How Gay Men and Lesbians Respond to Offers of Casual Sex — Sex And Psychology

A lot of research has looked at how men and women respond to proposals for casual sex; however, nearly all of this work has focused on people who are heterosexual. Most of these studies point to a large gender difference, with heterosexual men being far more likely to accept offers of casual sex than heterosexual women.

For example, in a famous study published in the 1980s, research assistants wandered around a college campus and propositioned students of the other sex. Whereas about three-quarters of the men said yes when offered sex by a female stranger, not a single woman said yes when offered sex by a male stranger (you can learn more about this study here and see a video of a modern-day replication). 

But what happens when you look at gay men vs. lesbians instead? Is there still such a large difference? A recent set of studies published in the Archives of Sexual Behavior sought to find out.

The researchers predicted that there wouldn’t be a difference between lesbian women and gay men when offered casual sex because “lesbian and gay people follow unique romantic and sexual scripts in their communities…and lesbian women and gay men have similar experiences of pleasure in same-gender encounters.” 

It has been well documented that the orgasm gap really only exists in sexual encounters between men and women, with women being substantially less likely to experience orgasm than men (especially during casual sex). By contrast, rates of orgasm are similarly high in same-gender encounters. It has been argued that a lower anticipation of pleasure contributes to women’s lower rate of willingness to pursue casual sex with men—however, when women are offered casual sex by other women, this lower expectation of pleasure is less likely to be present.

In two different studies, gay men and lesbians were asked to reflect on and answer questions about the most recent offer of casual sex that they received (the sample sizes were 465 and 487, respectively). Some of the questions varied across surveys and many different aspects of casual sex were examined; however, for purposes of this post, I will focus mostly on acceptance rates.

In both studies, the results were contrary to the prediction that no gender difference would be observed, with gay men being significantly more likely to accept their most recent offer of casual sex than lesbian women (71% vs. 54% in the first study and 76% vs. 62% in the second study). 

However, it’s notable that in both studies, a majority of lesbians said they accepted the offer of casual sex. Also, while the gender difference was sizable, it’s nowhere near the size that has been observed in some studies comparing heterosexual men and women (such as the study mentioned at the top of this post).

A few other findings of note:

· In both studies, there was no gender difference with respect to how gay men and lesbians evaluated the sexual capabilities of the casual sex proposer. Thus, they seemed to anticipate similarly high levels of pleasure. Also, it’s worth noting that as perceived sexual capability increased, so did likelihood of accepting the offer.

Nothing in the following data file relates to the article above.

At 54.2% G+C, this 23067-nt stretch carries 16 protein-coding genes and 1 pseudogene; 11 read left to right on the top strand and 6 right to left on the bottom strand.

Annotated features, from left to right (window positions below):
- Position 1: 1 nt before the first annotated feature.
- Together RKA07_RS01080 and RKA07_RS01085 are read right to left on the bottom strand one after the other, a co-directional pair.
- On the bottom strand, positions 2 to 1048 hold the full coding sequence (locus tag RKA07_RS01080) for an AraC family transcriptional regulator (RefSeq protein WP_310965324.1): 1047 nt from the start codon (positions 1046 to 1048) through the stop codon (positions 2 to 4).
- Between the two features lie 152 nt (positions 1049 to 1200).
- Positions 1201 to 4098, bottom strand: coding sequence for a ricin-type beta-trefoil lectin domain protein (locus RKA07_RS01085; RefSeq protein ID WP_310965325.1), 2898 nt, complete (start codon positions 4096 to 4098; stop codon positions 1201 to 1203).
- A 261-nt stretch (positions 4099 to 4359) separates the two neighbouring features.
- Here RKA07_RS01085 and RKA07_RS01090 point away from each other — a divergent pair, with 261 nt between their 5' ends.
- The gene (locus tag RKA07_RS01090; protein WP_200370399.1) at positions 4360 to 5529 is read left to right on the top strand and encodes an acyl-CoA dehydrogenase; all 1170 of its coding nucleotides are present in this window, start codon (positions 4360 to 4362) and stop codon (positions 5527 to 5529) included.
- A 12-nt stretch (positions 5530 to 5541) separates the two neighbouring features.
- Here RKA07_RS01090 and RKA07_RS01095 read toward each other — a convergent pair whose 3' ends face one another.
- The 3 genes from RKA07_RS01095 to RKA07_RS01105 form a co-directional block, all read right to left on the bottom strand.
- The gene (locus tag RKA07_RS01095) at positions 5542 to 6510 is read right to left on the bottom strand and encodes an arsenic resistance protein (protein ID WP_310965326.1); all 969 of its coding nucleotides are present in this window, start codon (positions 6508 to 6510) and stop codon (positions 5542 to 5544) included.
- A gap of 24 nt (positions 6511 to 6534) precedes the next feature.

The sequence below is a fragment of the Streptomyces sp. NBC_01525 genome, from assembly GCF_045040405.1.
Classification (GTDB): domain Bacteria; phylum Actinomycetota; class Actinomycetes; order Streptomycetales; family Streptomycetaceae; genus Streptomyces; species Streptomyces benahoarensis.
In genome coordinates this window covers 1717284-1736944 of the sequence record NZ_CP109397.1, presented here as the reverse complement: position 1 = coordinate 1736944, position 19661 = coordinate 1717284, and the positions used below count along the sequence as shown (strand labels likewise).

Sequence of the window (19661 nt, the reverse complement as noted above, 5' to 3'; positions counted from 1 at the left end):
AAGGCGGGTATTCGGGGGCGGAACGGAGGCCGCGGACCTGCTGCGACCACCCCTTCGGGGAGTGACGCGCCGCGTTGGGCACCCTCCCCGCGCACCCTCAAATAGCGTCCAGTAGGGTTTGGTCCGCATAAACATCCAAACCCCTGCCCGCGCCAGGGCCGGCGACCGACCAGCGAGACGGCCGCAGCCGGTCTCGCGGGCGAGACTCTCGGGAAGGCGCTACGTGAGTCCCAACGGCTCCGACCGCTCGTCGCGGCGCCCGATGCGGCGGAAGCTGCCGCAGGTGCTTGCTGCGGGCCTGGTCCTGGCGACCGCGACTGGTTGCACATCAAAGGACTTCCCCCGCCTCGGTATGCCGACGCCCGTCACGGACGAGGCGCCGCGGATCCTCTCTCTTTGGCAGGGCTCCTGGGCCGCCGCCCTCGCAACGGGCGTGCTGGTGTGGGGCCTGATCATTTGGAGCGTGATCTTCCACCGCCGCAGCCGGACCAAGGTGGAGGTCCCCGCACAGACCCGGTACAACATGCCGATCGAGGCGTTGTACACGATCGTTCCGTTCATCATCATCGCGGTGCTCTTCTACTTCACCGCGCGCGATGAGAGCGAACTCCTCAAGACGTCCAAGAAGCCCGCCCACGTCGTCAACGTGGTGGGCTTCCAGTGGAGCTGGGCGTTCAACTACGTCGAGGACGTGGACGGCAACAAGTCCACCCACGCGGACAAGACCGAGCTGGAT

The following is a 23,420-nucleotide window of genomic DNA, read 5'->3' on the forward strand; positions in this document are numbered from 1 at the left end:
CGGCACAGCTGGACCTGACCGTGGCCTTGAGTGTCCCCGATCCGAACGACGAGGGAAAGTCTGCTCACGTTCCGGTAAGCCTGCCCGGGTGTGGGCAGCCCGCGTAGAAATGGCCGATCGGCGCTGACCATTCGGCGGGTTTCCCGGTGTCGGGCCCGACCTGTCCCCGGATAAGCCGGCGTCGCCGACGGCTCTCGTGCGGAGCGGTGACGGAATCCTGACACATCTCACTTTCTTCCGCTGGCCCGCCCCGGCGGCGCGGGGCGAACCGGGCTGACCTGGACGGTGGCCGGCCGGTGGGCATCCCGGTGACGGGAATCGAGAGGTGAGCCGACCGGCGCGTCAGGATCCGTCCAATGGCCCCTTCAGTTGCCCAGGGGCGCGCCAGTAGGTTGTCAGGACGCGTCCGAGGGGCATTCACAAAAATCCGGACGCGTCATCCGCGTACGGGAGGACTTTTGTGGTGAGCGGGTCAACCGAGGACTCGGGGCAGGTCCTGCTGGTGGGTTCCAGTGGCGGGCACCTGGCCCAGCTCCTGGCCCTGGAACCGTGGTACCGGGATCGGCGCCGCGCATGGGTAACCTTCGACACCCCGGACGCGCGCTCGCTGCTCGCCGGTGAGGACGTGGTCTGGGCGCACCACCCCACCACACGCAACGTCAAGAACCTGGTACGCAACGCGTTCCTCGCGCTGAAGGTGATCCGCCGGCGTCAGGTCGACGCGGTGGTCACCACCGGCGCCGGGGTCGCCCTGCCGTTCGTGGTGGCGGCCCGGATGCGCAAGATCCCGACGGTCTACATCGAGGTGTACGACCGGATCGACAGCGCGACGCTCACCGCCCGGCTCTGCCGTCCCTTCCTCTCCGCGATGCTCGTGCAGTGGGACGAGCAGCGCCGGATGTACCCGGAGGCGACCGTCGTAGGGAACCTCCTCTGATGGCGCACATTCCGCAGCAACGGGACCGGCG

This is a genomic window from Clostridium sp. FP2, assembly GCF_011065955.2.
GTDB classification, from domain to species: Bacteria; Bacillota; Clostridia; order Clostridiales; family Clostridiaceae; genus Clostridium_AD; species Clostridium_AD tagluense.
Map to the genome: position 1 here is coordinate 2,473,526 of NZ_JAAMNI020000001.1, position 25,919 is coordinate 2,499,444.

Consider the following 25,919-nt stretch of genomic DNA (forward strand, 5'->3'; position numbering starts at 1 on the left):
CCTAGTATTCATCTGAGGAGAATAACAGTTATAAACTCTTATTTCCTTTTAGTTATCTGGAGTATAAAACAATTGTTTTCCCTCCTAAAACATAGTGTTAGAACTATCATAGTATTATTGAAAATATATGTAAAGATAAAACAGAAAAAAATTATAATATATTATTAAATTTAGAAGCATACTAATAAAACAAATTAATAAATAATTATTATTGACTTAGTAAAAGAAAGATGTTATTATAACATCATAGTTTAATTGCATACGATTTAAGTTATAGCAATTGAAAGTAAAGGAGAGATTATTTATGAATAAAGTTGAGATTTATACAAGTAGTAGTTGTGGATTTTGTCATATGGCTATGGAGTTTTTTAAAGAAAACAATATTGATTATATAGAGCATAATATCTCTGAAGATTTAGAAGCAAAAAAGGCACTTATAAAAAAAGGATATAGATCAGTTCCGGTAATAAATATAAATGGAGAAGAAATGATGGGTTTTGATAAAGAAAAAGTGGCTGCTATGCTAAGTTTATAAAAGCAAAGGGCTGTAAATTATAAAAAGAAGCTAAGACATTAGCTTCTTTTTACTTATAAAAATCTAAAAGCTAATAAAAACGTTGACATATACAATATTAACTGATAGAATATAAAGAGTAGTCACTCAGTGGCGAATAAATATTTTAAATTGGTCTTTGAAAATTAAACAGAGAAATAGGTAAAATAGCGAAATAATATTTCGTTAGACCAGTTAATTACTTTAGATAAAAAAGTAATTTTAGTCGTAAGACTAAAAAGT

· In the second study, they looked at acceptance of casual sex offers in a finer level of detail, exploring the sexual orientation of the proposer. They found that gay men were more likely than lesbians to accept offers from someone who was “straight but curious” (80% vs. 52%, respectively), whereas there was no gender difference in acceptance of offers from bisexual proposers (73% vs. 77%, respectively).

· The second study also found that gay men reported similarly high acceptance rates regardless of the proposer’s sexual orientation, whereas lesbian women had lower rates of acceptance for the “straight but curious” proposers compared to lesbian and bisexual proposers.

· In the second study, gay and lesbian proposers were seen as being more sexually capable than the “straight but curious” proposers—but this was especially true among lesbians, which may explain why lesbians were less likely to accept offers of casual sex from this group.

· In the second study, lesbians reported perceiving more stigma from casual sex than did gay men, which statistically accounted for why lesbians reported lower rates of proposal acceptance than did gay men.

This research is limited in that it does not reflect a representative sample of the gay and lesbian community. It also doesn’t tell us anything about the frequency, manner, or circumstances under which these groups receive offers of casual sex, which is something that would be useful to explore in future work.

That said, these results suggest a few important conclusions. One is that gay men and lesbians seem to be more similar in their acceptance of offers of casual sex compared to heterosexual men and women. Further, gay men and lesbians both appear to perceive casual sex partners as highly capable of bringing them pleasure. However, casual sex appears to be more of a taboo for women in general (regardless of their sexual orientation), which may explain why women overall are less likely to accept offers of casual sex than men.

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To learn more about this research, see: Matsick, J. L., Kruk, M., Conley, T. D., Moors, A. C., & Ziegler, A. (2021). Gender Similarities and Differences in Casual Sex Acceptance Among Lesbian Women and Gay Men. Archives of Sexual Behavior50(3), 1151-1166.

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